lord a long season and I have kept and governed you in good peace to my power, nor ye have not seen in me the contrary but that I have entertained you in great prosperity, in like manner as a lord ought to keep his men and subjects. But it is to my great displeasure, and it ought to be to you that are my men, that the French king thus hateth me and will hate, because I sustain about me and in my company the duke of Bretayne my cousin-german, who as now is not well beloved in France, nor he dare not well trust his men in his own country because of five or six barons that loveth him not. Wherefore the king would that I should drive him out of my country, the which should be a strange thing to him. I say not nay, but if I did comfort my cousin either with towns or castles against the realm of France, then the king might have good cause to complain him of me but I do not so, nor am not in will so to do, and therefore I have here assembled you together, skewing you the perils that may hap to fall. Therefore I would know your minds, whether he shall abide still with me or not.' They answered all with one voice : `Sir, let him abide still : why should he not? And, sir, if there be any man living that will make you war, ye shall find ready in your land of Flanders two hundred thousand men of war to serve you.' Those words greatly rejoiced the earl, and said : ` Sirs, I thank you.' And so ended that parliament, and the earl was well content with his men and gave every man leave to depart in peace. Then when the earl saw his time, he returned to Bruges, and the duke of Bretayne with him. Thus these matters hanged in a trance: the earl was in great grace with his people and the country in peace and prosperity ; the which abode not so long after, for it was in great tribulation, as ye shall hear after in this history.
How the duke of Bretayne departed out of Flanders, and how the earl of Saint-Pol was taken prisoner, and how he was married in England, and of the wars that fell then in Bretayne.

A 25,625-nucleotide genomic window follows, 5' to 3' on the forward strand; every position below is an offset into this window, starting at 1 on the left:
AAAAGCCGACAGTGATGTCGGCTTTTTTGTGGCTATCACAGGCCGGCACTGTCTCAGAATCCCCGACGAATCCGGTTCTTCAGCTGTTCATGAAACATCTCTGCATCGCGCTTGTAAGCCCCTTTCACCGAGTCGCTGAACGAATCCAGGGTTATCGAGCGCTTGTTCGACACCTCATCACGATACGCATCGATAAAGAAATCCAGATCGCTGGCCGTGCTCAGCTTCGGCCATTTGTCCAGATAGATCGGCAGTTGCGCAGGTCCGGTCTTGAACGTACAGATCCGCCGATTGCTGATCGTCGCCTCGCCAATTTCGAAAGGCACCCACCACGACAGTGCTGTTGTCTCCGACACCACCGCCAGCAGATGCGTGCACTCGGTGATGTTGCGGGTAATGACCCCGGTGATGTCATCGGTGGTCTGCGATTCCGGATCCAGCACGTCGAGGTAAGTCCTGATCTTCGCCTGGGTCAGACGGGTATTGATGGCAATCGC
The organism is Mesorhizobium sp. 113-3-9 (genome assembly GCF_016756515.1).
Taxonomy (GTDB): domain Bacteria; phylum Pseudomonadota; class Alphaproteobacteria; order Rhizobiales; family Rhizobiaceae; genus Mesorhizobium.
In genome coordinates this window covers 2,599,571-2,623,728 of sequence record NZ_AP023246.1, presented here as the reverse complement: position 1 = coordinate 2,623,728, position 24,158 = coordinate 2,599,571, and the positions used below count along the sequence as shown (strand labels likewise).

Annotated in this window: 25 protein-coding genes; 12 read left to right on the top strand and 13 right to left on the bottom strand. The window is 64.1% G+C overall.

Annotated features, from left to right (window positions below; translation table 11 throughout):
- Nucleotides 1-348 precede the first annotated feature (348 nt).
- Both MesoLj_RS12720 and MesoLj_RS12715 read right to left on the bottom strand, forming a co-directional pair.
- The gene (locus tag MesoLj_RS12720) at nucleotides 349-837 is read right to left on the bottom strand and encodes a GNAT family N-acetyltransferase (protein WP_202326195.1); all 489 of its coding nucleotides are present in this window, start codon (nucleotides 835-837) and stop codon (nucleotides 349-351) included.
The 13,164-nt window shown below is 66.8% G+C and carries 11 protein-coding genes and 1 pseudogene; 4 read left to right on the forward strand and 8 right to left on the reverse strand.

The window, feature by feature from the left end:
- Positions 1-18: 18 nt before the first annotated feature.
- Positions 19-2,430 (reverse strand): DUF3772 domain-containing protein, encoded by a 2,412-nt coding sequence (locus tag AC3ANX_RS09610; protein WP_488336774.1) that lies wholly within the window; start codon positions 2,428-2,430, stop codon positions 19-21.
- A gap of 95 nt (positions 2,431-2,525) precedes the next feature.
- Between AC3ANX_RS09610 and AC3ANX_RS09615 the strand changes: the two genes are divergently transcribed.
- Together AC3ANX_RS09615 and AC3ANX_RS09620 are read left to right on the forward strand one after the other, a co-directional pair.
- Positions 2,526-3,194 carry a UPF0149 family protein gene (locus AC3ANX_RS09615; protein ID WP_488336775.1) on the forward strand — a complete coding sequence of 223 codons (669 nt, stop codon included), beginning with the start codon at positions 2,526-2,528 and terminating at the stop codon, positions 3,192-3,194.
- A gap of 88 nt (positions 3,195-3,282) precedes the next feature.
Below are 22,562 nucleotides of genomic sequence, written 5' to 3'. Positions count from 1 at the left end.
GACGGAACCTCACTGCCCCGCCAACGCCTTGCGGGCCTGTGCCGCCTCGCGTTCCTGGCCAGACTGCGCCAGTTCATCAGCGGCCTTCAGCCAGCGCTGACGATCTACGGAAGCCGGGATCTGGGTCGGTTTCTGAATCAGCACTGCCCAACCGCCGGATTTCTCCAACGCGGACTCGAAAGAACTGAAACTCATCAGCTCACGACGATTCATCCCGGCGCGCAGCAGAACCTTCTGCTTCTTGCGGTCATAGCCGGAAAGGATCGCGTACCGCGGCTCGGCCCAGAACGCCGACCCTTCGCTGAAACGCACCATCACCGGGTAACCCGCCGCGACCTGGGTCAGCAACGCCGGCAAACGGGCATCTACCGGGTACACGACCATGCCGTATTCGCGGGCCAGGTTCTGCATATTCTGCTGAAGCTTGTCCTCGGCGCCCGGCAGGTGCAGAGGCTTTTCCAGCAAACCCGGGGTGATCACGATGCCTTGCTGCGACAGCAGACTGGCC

YE may well know how the French king had knowledge of all this matter and how the earl had answered. He loved him not one whit the better : howbeit, he must let it pass, for more he could not have as at that time, and said how the earl of Flanders was the most proudest prince that he knew: and a man might have seen well by the manner of the king that the earl was the lord that the king would most gladly have brought somewhat to reason, when he saw that he withsaid him and that he was no more displeased than he was. The earl of Flanders for all the king's writing and that he was in his great displeasure because of keeping about him the duke of Bretayne, yet, that notwithstanding, he kept him still as long as it pleased him to tarry and made him keep a goodly estate. Finally the duke of Bretayne had counsel to draw into England, and so he took leave of the earl his cousin and went to Gravelines, and thither came to him the earl of Salisbury with five hundred spears and a thousand archers, for doubt of the French garrisons, and so brought him to Calais, whereof sir Hugh Calverley was captain, who received him right joyously; and when the duke had tarried there a five days, he had wind at will and so took the sea and the earl of Salisbury in his company, and so arrived at Dover and came to the young king Richard, who received him with great joy, and so did also the duke of Lancaster and the earls of Cambridge and of Buckingham and the great lords of England. Ye have heard before how sir Valeran of Luxembourg, young earl of Saint-Pol, was taken prisoner between Ardres and Calais and was in England at the king's pleasure for king Edward in his lifetime bought him of the lord of Comminges, for he was first his prisoner, because he made the journey, when he was taken of a squire, a man of arms of the country of Gueldres : so this young earl of Saint-Pol abode long prisoner in England, or he was delivered. It was of truth the king offered him ofttimes in exchange for the captal of Buch, while he lived; but the French king